Are You Keeping Your Leadership Resolutions?

The end of the year is nearly upon us, the time when we celebrate what we’ve accomplished so far and decide what we will do differently in the future. But we all to know that resolutions are easy to make, but not so easy to keep. How many times have you made a commitment to getting more time in at the gym, or eating healthier, or finally taking that big vacation, only to realize three or four months later that they’ve been put on the back burner?

Some resolutions are more important than others. If you’re in a leadership position, it’s important that you keep your commitments to making positive changes in both your personal and professional lives. Now is a great time to solicit feedback from your employees. Not only does asking for feedback show that you trust your staff enough to be honest with you, but it also shows that you care about how you are perceived and are dedicated to improving your leadership skills. If you expect your employees to strive to be better at what they do, you should start with yourself.

But how do you ensure that once you make resolutions you actually keep them? It’s easy to say you’re going to do something differently, but it takes serious effort and mindfulness to follow through when you’re in the moment.

One on one coaching is a great tool for implementing change, but it’s not the only option. Another great way to keep yourself on track is to participate in peer coaching. I’m currently taking applications for the ExecuLink™ Senior Leadership Forum. The forum is a great way to get support from other leaders in non-competing industries and to share your own insights with others. It’s rewarding and doesn’t require the same level of commitment that individual coaching does.

Here’s what a few of my clients have to say about their experiences with the Forum:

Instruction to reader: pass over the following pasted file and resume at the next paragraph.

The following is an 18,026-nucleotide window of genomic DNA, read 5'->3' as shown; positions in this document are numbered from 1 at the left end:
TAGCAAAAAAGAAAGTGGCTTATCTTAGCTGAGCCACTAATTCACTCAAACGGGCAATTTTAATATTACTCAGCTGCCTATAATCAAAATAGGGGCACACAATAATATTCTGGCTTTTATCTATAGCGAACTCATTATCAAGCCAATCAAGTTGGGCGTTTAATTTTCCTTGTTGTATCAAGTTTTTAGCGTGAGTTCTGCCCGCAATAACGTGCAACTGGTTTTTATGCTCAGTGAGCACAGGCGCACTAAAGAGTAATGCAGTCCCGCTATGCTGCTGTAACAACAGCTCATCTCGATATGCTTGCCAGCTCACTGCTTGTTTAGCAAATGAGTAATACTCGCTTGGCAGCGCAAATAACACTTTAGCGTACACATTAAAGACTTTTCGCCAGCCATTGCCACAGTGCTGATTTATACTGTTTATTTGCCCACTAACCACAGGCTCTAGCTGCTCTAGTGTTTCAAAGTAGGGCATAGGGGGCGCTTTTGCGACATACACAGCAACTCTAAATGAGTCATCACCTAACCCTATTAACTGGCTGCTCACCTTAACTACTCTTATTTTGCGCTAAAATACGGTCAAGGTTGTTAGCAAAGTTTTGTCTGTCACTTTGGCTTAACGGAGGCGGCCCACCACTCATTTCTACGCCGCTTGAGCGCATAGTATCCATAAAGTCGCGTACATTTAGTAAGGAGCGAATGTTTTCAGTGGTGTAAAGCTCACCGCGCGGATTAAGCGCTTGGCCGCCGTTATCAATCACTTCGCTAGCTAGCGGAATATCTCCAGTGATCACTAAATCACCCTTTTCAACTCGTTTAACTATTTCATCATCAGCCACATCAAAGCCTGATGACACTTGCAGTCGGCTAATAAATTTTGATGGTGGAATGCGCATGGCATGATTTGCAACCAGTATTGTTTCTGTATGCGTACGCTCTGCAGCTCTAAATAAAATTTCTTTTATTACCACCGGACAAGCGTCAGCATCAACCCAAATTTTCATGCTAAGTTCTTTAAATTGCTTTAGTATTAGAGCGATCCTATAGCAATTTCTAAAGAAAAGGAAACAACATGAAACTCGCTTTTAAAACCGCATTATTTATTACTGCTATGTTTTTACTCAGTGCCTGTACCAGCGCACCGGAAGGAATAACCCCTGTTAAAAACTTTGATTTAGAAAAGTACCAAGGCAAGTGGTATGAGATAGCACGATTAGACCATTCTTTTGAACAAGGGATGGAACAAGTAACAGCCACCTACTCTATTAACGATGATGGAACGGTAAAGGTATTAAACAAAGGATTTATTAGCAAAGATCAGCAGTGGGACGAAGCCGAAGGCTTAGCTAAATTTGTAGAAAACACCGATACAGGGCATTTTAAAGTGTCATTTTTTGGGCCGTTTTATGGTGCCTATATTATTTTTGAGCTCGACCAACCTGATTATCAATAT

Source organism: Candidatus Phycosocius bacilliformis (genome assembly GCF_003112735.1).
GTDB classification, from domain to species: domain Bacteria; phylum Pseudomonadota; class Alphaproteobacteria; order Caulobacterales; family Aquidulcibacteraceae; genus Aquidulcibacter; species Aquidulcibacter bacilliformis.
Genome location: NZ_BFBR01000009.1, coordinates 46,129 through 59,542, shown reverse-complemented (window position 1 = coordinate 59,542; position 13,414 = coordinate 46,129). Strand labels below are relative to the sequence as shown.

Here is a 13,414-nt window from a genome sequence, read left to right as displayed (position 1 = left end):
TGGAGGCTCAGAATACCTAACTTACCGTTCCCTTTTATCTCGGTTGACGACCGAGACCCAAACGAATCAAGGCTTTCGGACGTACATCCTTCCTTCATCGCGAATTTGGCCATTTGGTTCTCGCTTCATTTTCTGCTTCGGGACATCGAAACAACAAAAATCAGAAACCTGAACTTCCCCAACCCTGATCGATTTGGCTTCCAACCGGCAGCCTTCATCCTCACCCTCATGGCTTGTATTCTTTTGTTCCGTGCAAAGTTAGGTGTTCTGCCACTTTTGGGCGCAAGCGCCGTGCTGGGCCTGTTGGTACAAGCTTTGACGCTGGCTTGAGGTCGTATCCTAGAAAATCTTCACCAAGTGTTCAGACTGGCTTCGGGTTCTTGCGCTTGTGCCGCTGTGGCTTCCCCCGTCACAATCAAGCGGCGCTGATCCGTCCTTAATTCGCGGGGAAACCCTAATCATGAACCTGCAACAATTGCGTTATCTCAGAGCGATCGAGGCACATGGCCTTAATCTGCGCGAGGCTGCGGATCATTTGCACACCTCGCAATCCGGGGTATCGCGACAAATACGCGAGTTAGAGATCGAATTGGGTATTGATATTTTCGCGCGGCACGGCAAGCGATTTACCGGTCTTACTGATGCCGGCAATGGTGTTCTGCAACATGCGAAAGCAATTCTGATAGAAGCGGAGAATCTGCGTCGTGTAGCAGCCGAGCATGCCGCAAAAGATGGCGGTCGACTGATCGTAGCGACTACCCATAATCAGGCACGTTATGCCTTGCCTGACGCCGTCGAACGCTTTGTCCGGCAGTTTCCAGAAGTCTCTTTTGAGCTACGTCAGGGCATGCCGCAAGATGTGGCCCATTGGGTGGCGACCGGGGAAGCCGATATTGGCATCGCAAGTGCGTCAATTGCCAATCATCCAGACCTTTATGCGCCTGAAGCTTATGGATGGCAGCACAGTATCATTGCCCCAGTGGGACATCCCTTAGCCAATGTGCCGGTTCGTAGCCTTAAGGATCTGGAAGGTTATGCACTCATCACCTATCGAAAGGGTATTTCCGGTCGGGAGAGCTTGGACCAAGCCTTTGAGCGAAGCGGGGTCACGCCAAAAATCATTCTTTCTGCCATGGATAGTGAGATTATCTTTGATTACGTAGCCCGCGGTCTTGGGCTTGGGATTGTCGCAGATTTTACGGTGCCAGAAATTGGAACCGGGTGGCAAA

“Often when you’re trying to help someone else diagnose a problem, you end up learning something about your own challenges, and the reverse is true as well: others can easily apply a challenge you’ve faced to their own situation.”

“The main connection to my work has been through my peers bringing new ideas and a better understanding of how our organizational issues and dynamics compare with other organizations. This has given me a broader perspective and understanding.”

“What I appreciate about participating in the executive forum is the combination of individual coaching coupled with the interaction you get with peers from different organizations with different personalities, genders, perspectives, etc. It’s a very diverse group. We developed a strong, supportive bond quickly and we help each other work through problems and offer advice.”

Even if you don’t have any specific leadership resolutions, the ExecuLink™ Forum is still worth considering. Peer coaching is as much about giving back as it is about getting. By participating in a peer coaching program, you model responsible leadership to your organization, bring new ideas to the table, and gain the satisfaction of having made a difference in your community.

If you live in the Wichita metro area and are interested in peer coaching, you can apply here. If you have questions, please feel free to get in touch with me and I’d be happy to answer any questions you may have.

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